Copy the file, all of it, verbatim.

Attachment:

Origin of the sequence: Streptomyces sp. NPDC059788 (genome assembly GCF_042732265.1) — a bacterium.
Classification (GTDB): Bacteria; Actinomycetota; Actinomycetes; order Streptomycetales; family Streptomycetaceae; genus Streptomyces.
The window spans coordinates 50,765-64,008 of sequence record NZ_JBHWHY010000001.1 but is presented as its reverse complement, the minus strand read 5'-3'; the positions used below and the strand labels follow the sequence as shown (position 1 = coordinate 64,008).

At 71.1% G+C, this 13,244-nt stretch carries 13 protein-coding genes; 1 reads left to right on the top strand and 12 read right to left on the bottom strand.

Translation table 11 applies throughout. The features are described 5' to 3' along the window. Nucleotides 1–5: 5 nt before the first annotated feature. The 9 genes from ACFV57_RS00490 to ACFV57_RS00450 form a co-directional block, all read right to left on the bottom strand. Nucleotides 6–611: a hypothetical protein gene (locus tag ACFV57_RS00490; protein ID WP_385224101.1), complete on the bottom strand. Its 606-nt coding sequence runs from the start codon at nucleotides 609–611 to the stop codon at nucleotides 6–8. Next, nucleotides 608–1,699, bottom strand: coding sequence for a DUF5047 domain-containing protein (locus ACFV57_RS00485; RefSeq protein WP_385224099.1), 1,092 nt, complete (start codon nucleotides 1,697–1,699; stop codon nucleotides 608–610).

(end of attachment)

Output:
Origin of the sequence: Streptomyces sp. NPDC059788 (genome assembly GCF_042732265.1) — a bacterium.
Classification (GTDB): Bacteria; Actinomycetota; Actinomycetes; order Streptomycetales; family Streptomycetaceae; genus Streptomyces.
The window spans coordinates 50,765-64,008 of sequence record NZ_JBHWHY010000001.1 but is presented as its reverse complement, the minus strand read 5'-3'; the positions used below and the strand labels follow the sequence as shown (position 1 = coordinate 64,008).

At 71.1% G+C, this 13,244-nt stretch carries 13 protein-coding genes; 1 reads left to right on the top strand and 12 read right to left on the bottom strand.

Translation table 11 applies throughout. The features are described 5' to 3' along the window. Nucleotides 1–5: 5 nt before the first annotated feature. The 9 genes from ACFV57_RS00490 to ACFV57_RS00450 form a co-directional block, all read right to left on the bottom strand. Nucleotides 6–611: a hypothetical protein gene (locus tag ACFV57_RS00490; protein ID WP_385224101.1), complete on the bottom strand. Its 606-nt coding sequence runs from the start codon at nucleotides 609–611 to the stop codon at nucleotides 6–8. Next, nucleotides 608–1,699, bottom strand: coding sequence for a DUF5047 domain-containing protein (locus ACFV57_RS00485; RefSeq protein WP_385224099.1), 1,092 nt, complete (start codon nucleotides 1,697–1,699; stop codon nucleotides 608–610).